Cherry on a Spoon

Big red cherry on a spoon.

Microscopic piece of sludge, pulsing embryo stuck to the inside of her uterus.

She pulled up a clump of grass. Jason played piano at the Guthrie Theater as the rehearsal pianist. He’d been doing it ever since graduating two years earlier and he said it was like playing for an audience with cotton in its ears. No one was ever really listening.

When he wasn’t needed at the theater, he played gigs in small cafes that wanted cheap but classy ambiance. Then he could play whatever he liked, as they weren’t really listening either. The apartment they shared didn’t have a piano, although Miriam had offered to chip in so that they could buy one. Jason insisted that he liked having the separation from his art, or at least that was what he told Miriam if she brought it up over a rare dinner together at home. Miriam almost always had dinner at home, almost always between seven and seven thirty. Working for the Walker Art Center as a public relations lackey, her hours were much more regular than his and home was so near by it seemed stupid to spend money eating out. Their brick apartment squatted-even lurked she sometimes felt-on a small side street ten minutes from the Walker and the Guthrie, the Twin Cities twin assertions of edge in the midst of the Midwestern mild smile.

Sometimes, when Miriam sat at home alone eating, she would wonder what attracted her to Jason. They had met at one of his concerts at Augsburg College her junior and his senior year and she had been struck by his incredible stillness; no matter how rapidly his hands moved across the keyboard, his back was like a lightening rod that contained the energy at his fingertips. What she liked best about him, though, was in his eyes. The other musicians seemed to play on nerves. Miriam would find herself hoping that they wouldn’t screw up and embarrass themselves. But with Jason, she never worried; he clearly didn’t.

Miriam began actually reading the half sheets of paper that the music department stapled to the campus boards, looking for Jason’s name. At the end of the school year, she went to his senior recital and, when it was over, finally talked to him.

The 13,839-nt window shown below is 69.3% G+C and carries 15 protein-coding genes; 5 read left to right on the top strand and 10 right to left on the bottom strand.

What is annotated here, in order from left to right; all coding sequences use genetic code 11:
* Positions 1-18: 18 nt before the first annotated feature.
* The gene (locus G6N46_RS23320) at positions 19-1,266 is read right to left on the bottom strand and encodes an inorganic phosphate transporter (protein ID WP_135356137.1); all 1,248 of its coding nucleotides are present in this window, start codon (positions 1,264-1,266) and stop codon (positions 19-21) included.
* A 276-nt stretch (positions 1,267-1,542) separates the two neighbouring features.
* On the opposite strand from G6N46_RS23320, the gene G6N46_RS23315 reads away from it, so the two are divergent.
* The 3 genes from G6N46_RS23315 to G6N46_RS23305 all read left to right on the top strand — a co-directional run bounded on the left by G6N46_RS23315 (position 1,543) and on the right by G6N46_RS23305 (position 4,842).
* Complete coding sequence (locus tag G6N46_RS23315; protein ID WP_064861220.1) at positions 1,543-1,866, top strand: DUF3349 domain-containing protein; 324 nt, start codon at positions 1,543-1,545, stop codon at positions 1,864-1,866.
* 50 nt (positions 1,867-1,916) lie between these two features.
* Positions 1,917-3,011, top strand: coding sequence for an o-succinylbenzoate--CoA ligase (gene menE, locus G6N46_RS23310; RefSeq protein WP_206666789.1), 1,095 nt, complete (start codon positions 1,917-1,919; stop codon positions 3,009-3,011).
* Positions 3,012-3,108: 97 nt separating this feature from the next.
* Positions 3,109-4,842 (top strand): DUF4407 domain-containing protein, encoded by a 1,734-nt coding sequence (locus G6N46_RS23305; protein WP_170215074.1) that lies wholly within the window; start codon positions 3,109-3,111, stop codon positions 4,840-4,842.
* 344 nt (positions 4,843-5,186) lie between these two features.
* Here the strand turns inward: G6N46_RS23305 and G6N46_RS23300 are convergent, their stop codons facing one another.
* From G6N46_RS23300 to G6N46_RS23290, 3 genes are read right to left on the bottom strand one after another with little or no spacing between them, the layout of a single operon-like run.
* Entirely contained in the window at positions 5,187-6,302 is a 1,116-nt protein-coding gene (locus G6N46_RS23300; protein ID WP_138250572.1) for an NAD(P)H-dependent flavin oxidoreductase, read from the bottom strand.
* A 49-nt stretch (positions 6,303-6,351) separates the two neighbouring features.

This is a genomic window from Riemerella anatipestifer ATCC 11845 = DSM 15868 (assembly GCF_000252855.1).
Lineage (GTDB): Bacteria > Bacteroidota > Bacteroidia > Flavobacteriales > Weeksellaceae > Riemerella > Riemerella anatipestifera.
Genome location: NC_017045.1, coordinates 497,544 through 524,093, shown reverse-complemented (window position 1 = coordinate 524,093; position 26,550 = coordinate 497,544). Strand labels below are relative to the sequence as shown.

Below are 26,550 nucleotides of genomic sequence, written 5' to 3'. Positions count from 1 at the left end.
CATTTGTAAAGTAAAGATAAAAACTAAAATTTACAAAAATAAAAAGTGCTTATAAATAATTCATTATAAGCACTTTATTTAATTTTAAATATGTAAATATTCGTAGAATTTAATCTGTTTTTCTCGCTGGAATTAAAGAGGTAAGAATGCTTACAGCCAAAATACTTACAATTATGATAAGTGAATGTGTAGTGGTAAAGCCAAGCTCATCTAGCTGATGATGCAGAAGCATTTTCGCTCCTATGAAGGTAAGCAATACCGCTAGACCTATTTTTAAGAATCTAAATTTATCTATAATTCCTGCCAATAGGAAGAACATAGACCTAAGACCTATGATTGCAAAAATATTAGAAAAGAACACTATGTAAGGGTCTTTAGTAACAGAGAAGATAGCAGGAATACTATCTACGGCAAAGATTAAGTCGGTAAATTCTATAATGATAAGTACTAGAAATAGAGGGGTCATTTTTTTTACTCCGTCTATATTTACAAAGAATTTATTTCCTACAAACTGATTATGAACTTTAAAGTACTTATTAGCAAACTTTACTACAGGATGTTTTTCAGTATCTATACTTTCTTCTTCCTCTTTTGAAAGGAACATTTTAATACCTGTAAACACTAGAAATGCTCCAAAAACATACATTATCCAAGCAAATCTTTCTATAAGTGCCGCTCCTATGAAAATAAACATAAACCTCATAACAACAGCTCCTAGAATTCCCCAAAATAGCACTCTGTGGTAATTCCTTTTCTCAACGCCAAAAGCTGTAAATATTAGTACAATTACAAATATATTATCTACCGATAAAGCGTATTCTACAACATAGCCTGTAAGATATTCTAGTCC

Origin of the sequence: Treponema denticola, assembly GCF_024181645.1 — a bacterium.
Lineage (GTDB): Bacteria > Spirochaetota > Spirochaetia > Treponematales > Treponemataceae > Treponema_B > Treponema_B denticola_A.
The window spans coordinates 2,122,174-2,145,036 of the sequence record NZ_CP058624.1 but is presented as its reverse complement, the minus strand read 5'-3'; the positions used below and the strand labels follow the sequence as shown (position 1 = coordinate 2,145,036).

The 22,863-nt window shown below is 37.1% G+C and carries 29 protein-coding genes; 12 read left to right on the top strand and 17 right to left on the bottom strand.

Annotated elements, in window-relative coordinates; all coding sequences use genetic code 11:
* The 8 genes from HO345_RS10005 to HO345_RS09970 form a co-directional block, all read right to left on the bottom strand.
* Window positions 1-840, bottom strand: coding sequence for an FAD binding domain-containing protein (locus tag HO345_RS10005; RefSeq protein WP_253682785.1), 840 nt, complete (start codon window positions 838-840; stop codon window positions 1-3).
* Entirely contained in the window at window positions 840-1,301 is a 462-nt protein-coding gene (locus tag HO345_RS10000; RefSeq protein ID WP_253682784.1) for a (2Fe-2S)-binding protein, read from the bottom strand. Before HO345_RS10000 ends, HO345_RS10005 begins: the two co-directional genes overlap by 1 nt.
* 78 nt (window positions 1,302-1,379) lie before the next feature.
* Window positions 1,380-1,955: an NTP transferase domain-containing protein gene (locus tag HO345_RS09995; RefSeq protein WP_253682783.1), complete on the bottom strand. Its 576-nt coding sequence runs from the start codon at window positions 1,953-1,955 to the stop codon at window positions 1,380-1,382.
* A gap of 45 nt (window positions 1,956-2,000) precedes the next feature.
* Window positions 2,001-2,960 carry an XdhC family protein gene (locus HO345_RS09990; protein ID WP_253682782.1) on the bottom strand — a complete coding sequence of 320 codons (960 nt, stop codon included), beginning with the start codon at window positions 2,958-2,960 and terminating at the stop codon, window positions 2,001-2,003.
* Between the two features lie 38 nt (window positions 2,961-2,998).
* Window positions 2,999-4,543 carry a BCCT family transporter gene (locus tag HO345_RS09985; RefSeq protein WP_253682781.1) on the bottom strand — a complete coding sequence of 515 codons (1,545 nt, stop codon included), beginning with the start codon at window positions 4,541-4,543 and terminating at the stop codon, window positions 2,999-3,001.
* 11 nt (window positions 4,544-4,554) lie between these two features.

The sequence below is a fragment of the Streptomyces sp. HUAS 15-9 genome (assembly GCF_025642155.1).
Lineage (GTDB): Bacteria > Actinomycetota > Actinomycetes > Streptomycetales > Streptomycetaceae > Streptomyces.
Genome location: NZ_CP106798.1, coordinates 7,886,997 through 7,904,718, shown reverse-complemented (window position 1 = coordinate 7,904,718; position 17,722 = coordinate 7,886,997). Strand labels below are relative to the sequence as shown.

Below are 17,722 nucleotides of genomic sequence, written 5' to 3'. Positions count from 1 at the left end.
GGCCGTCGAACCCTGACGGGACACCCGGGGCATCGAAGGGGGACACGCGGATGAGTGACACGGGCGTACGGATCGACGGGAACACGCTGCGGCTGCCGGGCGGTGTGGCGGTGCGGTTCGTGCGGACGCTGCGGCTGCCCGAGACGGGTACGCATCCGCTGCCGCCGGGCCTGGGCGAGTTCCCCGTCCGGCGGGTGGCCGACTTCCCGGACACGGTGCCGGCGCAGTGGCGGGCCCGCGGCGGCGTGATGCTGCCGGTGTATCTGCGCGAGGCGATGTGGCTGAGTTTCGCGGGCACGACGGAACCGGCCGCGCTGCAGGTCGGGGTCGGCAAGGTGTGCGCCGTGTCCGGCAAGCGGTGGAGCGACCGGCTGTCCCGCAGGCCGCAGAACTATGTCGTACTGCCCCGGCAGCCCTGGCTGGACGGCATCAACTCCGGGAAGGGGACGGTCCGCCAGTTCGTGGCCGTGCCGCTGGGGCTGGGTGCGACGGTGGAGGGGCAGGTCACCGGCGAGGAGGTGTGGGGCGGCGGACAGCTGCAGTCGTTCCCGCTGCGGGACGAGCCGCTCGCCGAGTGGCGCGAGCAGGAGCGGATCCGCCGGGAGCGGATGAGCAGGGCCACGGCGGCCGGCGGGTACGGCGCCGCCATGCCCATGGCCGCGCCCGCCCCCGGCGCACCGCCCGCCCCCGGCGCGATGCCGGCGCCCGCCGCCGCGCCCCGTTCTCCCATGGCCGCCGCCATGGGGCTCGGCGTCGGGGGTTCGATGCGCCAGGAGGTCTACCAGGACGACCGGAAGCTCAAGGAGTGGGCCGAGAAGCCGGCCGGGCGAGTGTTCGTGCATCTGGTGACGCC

Unlike the other faces who hovered around the edge of the piano to give their congratulations, she walked up and sat down on the bench beside him. “Hi,” she said. “I’m Miriam. You should let me take you out for a drink, to celebrate being done.”

His pale blue eyes darted from side to side, as if looking for an escape route and Miriam felt a moment of doubt. He looked smaller beside her than she had expected; was she taller than him? Perhaps all that confidence on stage left him nothing to work with in real life. Miriam worried if, once again, she had been too bold, but it was too late to get out of it, and she never enjoyed backing down was she had gotten up the nerve to do something. So Miriam gave him her best, most reassuring smile, and was relieved, if surprised, when he finally looked her in the eyes and said sure.

“I know the perfect place. They don’t check ID’s.” She sat up a little straighter beside him on the bench, daring him to back out now that he realized she too wasn’t a senior. But he just shrugged and began collecting the music off the piano.

The bar that Jason was expecting turned out to be an Indian restaurant. The lights were dim and the tables were only a few inches from the floor, surrounded by a moat with filled with cushions, masquerading as seating. Miriam dropped, gracelessly, into the hole farthest from the door and motioned for him to sit down. She had worn a black spaghetti strapped dress to the recital and it rode up what she considered her slightly-too-ample thighs.

A waiter in a loose fitting shirt, whose dreadlocks protruded from his turban in clumps, came up the table, put down a menu, and smiled at Miriam. She introduced him as her friend Todd. “He can make a ceramic vase that reaches his waist. And he’ll let me have a drink.” She picked up the menu and looked it over for a moment, before holding it out for Jason. When he didn’t take it she began flapping it at him.

“You can order,” he said.

She raised her eyebrows slightly and had to stop herself from smiling as she felt an entirely familiar but unexpected sensation-she felt in charge of the situation. Sitting across from her in the pillowed moat, Jason looked like the other musicians sitting behind their pianos. When Todd reemerged twenty minutes later with a bowl full of chicken curry, Jason peered suspiciously at it before finally taking a fork full of chicken. He straightened his chin with two quick jerks-a gesture she would come to recognize as a pre-performance tick-and put it in his mouth.

“Hot,” he blurted out, a little fleck of orange sauce clinging to the inner corner of his mouth.

“You are supposed to eat it with your right hand.” Miriam dipped her index and middle finger into the portion on her plate and inserted them into her mouth. As Jason watched, she became intensely aware of the gesture, almost choking as she hastily removed her fingers from her mouth again. “It is hot,” she coughed.

“I taste ginger, I think. And chili powder.”

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